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Adobe’s cost of popularity


Adobe pushed an emergency update to its ubiquitous Flash player yesterday that closed holes on 6 separate vulnerabilities. Of the 6, 4 were related directly to code execution (CVE-2011-2426, CVE-2011-2427, CVE-2011- 2428, CVE-2011-2430) One revolves around a universal cross-site scripting issue (CVE-2011-2444), and the last vulnerability can lead to information disclosure (CVE-2011-2429).

We recommend that you update all systems immediately. Adobe also states that CVE-2011-2444 relating to cross-site scripting, has reportedly been seen in the wild. The update is available here: UPDATE

What is most interesting to me as a mobile malware researcher is that many of the new Flash vulnerabilities now require an update on Android devices as well. To most computer and smartphone users, it seems Adobe is everywhere, and on almost every device. With this ubiquity, comes the big decision for users between the cost of properly maintaining updated software on multiple devices or unnecessarily exposing one’s data to intrusion risks.

This is the price of dominance with a particular technology. Driving the urgency of proper maintenance is the rule that risk increases exponentially, the more ubiquitous the software is. If you are to compare similar technologies with smaller adoption, such as Sumatra PDF reader, you’ll see a far smaller number of in-the-wild attacks and even exploit code. However, this imbalance does not mean that using obscure software will protect you any better. Many of the vulnerabilities can carry across vendors, and it is very difficult to know which will remain open. Additionally, security through obscurity has never been a successful approach.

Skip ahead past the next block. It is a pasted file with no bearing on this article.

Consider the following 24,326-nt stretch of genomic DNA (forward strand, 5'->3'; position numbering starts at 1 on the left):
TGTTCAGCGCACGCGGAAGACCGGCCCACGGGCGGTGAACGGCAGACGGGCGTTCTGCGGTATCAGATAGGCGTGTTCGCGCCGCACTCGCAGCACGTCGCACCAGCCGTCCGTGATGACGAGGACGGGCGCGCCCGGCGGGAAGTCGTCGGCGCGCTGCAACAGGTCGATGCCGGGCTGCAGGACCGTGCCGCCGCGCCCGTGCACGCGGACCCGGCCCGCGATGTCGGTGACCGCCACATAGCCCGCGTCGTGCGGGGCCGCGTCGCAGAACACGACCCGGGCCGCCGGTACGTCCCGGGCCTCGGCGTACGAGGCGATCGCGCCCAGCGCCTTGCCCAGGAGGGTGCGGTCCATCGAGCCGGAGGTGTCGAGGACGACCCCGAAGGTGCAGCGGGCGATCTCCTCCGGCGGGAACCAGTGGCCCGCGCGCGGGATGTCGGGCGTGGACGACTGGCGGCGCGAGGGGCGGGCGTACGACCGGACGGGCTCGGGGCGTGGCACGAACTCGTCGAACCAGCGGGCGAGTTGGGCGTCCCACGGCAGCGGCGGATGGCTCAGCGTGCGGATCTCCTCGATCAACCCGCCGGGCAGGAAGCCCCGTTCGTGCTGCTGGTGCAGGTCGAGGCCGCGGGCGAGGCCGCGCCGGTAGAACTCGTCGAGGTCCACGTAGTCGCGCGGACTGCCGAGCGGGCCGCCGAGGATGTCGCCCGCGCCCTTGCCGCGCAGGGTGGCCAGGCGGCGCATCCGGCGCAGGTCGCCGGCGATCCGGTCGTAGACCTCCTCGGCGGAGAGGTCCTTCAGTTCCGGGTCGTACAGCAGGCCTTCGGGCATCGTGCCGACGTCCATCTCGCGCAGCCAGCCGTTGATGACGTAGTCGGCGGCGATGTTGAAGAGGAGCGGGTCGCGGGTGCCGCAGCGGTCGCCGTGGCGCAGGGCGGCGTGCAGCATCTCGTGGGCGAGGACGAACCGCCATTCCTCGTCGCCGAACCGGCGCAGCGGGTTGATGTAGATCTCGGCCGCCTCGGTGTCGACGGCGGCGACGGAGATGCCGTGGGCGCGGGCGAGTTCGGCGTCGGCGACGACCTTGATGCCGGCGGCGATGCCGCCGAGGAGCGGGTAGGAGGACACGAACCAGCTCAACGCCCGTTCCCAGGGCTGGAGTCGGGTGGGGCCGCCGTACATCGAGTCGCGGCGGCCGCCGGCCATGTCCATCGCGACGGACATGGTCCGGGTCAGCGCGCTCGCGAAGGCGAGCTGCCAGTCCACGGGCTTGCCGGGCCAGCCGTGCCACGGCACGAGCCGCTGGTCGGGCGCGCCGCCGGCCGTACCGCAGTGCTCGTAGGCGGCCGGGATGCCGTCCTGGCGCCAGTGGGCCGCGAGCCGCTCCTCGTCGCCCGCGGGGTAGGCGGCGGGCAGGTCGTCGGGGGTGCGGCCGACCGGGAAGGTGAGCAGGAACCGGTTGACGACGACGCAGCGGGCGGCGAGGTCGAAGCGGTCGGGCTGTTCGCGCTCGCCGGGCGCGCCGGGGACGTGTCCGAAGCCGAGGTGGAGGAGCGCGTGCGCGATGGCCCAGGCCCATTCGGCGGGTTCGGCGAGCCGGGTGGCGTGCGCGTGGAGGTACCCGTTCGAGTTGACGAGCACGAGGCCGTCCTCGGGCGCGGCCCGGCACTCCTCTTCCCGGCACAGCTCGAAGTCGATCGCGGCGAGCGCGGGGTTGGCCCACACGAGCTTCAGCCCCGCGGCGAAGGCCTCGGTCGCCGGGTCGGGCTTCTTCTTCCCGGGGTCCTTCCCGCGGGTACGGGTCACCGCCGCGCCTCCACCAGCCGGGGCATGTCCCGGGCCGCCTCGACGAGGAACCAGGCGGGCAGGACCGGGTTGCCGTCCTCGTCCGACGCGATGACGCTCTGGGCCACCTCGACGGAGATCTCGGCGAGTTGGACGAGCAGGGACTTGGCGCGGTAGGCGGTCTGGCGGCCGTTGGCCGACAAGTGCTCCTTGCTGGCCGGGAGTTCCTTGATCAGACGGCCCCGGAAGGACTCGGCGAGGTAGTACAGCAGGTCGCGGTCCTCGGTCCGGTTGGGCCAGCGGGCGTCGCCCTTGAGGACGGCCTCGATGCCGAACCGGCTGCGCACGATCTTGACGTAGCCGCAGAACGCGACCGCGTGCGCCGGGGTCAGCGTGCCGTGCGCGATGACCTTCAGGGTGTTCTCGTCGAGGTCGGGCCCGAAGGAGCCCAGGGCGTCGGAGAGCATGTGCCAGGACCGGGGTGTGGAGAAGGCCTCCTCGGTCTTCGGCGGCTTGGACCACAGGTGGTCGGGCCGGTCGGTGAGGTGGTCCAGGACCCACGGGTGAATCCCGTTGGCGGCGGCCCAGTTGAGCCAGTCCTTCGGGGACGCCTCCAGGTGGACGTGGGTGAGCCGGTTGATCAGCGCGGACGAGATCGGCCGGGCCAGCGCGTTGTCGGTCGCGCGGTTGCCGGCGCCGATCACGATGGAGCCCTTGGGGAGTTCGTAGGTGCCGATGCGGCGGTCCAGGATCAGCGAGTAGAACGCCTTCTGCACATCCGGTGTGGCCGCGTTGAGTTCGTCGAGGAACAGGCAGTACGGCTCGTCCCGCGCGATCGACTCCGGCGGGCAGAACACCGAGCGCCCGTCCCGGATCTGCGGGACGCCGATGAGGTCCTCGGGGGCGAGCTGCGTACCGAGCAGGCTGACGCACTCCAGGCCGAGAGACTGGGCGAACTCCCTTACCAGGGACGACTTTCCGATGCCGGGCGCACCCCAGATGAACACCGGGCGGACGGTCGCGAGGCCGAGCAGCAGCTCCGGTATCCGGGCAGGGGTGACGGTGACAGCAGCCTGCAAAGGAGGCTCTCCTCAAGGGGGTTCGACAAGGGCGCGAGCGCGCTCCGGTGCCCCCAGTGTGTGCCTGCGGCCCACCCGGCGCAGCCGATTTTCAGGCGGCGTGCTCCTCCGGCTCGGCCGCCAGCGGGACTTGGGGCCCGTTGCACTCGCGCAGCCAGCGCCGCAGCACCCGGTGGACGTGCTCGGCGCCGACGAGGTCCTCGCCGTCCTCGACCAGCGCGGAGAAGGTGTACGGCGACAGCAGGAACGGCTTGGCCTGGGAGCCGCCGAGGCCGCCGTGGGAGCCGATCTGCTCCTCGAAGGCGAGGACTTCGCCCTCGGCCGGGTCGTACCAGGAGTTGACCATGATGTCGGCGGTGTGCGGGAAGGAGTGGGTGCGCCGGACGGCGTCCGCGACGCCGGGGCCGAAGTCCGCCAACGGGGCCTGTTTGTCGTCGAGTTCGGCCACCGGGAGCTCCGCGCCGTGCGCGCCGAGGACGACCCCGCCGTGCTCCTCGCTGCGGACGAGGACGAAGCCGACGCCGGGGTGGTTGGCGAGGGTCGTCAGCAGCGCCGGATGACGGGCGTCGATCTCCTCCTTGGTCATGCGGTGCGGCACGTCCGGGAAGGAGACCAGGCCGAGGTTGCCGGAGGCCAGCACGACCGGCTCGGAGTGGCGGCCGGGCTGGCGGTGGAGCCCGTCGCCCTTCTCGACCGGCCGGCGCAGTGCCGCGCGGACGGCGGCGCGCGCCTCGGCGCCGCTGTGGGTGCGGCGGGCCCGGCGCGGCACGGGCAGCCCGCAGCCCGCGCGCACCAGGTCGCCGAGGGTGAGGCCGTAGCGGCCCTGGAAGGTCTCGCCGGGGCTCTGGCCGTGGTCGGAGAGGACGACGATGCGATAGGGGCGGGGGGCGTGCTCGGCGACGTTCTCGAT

What has fallen short is the amount of user education within the mobile user community. I’m still told by people, some of them corporate executives, that they happily open PDF’s, links to sites, and attachments of all kinds on their phones and tablets. It seems that very few people understand that their phone is just one more computer they own now, and is just as susceptible to attacks. While the convenience of being able to access all types of data while on the go is incredibly appealing, it does not come without dangers. In some cases, updates are not applied out of laziness, in other cases applying the updates can break functionality with other applications. In either case a decision must be made between support and security.

The CVE’s mentioned in this update are all related to Flash. Flash can be packaged in multiple formats from websites to PDF’s and Microsoft Word documents, and can even run as a standalone application in some cases.

I would like to remind everyone to update all of your computers, from your desktop, to your laptop, your Mac and even your phones and tablets. While this may seem like a pain in the neck, and a waste of time, it can be far more costly when you are the victim of malware – keep in mind that Adobe is disclosing that they know about attack incidents targeting their own software.

Thanks to Kurt Baumgartner for assistance with this post.

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